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When ogling what I like to call big, white waterbirds (geese, swans, storks, pelicans, egrets, ibis) that are flying over, perhaps the most important aspect to determine quickly (our quiz birds are heading away!) is, if at least some of the remiges (plural of remex = wing flight feather) are dark, determining the extent of that dark. Since our birds do have at least some dark remiges, we can rule out swans, white egrets, and Jabiru. If the bird in question has at least some dark remiges, then determine whether dark remiges are restricted to the primaries or does the dark extend into the secondaries. Snow and Ross’s geese, tropicbirds, Northern Gannet, and White Ibis generally have the dark remiges restricted to the primaries, though younger ages of the latter two have more extensive dark in the remiges.
If the dark extends into the secondaries, then determine if it reaches the body or not. All of a Wood Stork’s remiges are dark, while the innermost remiges of American White Pelican are white. Since our birds’ remiges are dark to the body, this must be a Wood Stork.
One problem, though, the birds’ bills look far too delicate to be the bills of Wood Storks. Note that I wrote above “the most important aspect,” not “the only aspect.” Yes, we have winnowed the potentials list to just one species that has all of its remiges dark – at all ages. However, I also noted above that a plumage of white wing linings and all-dark remiges is exhibited by a couple of species that, as adults, typically have the dark restricted to the primaries. I will be more specific here: some immature Northern Gannets and all juvenile White Ibis exhibit such a plumage. Looking abaft at our birds, we can see legs projecting beyond the tail tips, while the bills of our quiz birds are very long and they also look decurved.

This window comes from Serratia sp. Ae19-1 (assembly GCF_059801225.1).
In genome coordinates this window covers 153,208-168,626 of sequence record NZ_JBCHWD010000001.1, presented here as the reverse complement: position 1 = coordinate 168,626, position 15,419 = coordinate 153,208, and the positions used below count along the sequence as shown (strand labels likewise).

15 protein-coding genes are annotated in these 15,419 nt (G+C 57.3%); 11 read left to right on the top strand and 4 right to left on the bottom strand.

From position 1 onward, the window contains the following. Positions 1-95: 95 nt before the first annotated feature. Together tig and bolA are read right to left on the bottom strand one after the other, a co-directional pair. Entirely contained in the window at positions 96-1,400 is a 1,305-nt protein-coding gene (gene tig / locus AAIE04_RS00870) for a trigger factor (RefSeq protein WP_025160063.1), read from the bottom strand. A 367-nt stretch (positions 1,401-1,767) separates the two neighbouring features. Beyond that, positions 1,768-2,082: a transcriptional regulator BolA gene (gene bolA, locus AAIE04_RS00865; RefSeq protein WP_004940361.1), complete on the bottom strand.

I took this picture of three juvenile White Ibis at Smith Point, Chambers Co., TX, on 12 September 2013.
The following people (listed by submission date beginning with the earliest) submitted correct answers for the December Bird Photo Quiz—White Ibis:
The following list shows the number of submissions for each species guessed.
The photo and answer for this quiz were supplied by Tony Leukering.